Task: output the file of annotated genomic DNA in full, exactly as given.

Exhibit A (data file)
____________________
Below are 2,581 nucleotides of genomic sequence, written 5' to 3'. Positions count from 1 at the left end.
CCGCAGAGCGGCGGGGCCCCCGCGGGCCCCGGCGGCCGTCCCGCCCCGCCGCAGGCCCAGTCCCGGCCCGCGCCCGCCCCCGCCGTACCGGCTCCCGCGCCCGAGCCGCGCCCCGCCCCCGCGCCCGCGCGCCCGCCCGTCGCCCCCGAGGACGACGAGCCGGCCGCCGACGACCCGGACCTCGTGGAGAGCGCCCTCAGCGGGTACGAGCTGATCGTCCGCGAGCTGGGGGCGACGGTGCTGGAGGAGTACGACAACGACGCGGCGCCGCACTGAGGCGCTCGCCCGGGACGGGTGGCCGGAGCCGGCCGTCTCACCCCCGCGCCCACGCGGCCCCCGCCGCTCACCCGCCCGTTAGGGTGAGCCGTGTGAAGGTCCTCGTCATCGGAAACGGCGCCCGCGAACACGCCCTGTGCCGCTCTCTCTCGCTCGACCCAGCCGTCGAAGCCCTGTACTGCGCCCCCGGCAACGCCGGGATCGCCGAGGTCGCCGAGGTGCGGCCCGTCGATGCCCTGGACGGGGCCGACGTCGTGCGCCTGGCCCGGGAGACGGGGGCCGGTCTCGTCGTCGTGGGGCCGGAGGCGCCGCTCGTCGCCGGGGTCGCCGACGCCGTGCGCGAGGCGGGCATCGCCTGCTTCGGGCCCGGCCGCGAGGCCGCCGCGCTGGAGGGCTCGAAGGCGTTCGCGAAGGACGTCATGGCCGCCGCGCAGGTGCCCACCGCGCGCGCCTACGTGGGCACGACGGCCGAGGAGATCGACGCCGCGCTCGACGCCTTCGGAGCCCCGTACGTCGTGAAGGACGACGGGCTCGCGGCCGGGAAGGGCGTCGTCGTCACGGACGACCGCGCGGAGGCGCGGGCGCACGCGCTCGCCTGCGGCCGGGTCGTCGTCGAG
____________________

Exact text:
Below are 2,581 nucleotides of genomic sequence, written 5' to 3'. Positions count from 1 at the left end.
CCGCAGAGCGGCGGGGCCCCCGCGGGCCCCGGCGGCCGTCCCGCCCCGCCGCAGGCCCAGTCCCGGCCCGCGCCCGCCCCCGCCGTACCGGCTCCCGCGCCCGAGCCGCGCCCCGCCCCCGCGCCCGCGCGCCCGCCCGTCGCCCCCGAGGACGACGAGCCGGCCGCCGACGACCCGGACCTCGTGGAGAGCGCCCTCAGCGGGTACGAGCTGATCGTCCGCGAGCTGGGGGCGACGGTGCTGGAGGAGTACGACAACGACGCGGCGCCGCACTGAGGCGCTCGCCCGGGACGGGTGGCCGGAGCCGGCCGTCTCACCCCCGCGCCCACGCGGCCCCCGCCGCTCACCCGCCCGTTAGGGTGAGCCGTGTGAAGGTCCTCGTCATCGGAAACGGCGCCCGCGAACACGCCCTGTGCCGCTCTCTCTCGCTCGACCCAGCCGTCGAAGCCCTGTACTGCGCCCCCGGCAACGCCGGGATCGCCGAGGTCGCCGAGGTGCGGCCCGTCGATGCCCTGGACGGGGCCGACGTCGTGCGCCTGGCCCGGGAGACGGGGGCCGGTCTCGTCGTCGTGGGGCCGGAGGCGCCGCTCGTCGCCGGGGTCGCCGACGCCGTGCGCGAGGCGGGCATCGCCTGCTTCGGGCCCGGCCGCGAGGCCGCCGCGCTGGAGGGCTCGAAGGCGTTCGCGAAGGACGTCATGGCCGCCGCGCAGGTGCCCACCGCGCGCGCCTACGTGGGCACGACGGCCGAGGAGATCGACGCCGCGCTCGACGCCTTCGGAGCCCCGTACGTCGTGAAGGACGACGGGCTCGCGGCCGGGAAGGGCGTCGTCGTCACGGACGACCGCGCGGAGGCGCGGGCGCACGCGCTCGCCTGCGGCCGGGTCGTCGTCGAG